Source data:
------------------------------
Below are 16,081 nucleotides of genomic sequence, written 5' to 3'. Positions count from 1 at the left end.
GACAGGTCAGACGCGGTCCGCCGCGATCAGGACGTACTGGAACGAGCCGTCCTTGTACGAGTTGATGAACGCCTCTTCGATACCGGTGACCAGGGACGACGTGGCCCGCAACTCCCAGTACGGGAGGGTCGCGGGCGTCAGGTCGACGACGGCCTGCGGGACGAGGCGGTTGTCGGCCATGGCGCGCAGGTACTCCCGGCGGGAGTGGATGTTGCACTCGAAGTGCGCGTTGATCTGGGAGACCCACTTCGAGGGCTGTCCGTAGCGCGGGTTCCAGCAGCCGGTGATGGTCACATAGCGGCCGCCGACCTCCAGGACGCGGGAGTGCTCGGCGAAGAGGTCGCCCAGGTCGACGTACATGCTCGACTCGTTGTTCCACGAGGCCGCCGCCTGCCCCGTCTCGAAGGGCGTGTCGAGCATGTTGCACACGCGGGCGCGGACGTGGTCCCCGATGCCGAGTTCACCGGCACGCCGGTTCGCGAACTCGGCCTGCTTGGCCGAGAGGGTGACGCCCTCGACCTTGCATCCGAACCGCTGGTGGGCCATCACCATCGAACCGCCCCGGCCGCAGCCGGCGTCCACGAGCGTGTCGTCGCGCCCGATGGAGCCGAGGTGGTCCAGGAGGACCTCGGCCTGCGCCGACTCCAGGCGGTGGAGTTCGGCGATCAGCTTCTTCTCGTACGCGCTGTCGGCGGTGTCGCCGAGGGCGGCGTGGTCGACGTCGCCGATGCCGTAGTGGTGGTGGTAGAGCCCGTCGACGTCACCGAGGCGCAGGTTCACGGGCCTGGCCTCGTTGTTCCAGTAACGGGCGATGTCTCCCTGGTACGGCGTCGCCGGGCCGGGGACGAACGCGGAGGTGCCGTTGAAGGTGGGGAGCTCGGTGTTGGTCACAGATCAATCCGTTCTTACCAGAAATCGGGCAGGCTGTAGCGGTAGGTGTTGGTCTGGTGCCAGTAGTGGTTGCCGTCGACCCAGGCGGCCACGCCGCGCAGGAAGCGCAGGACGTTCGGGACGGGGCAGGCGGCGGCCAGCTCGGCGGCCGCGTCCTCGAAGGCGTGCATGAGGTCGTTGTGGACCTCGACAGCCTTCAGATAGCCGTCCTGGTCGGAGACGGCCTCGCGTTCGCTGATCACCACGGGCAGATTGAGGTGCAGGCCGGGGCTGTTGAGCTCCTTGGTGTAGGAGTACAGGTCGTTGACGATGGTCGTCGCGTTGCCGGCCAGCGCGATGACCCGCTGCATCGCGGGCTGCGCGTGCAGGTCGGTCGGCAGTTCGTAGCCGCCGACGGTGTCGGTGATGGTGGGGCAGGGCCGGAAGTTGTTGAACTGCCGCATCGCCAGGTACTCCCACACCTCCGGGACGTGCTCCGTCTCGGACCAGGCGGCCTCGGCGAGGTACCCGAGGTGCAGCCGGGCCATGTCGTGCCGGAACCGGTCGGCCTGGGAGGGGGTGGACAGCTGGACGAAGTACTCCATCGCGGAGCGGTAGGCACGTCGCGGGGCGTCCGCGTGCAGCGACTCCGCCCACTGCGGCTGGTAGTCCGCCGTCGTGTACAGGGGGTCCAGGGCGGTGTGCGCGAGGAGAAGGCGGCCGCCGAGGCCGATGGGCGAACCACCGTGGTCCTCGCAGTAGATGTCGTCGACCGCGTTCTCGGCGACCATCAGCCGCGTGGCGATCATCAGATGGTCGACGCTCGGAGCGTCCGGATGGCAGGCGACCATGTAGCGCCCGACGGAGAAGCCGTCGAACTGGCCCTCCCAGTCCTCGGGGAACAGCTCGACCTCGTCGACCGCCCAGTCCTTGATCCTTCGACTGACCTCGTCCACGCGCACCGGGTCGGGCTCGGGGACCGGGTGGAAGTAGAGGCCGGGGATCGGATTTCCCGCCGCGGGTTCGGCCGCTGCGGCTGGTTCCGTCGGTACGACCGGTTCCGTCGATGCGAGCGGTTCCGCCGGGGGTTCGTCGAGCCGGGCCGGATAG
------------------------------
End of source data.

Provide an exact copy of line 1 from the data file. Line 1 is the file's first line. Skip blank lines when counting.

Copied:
Below are 16,081 nucleotides of genomic sequence, written 5' to 3'. Positions count from 1 at the left end.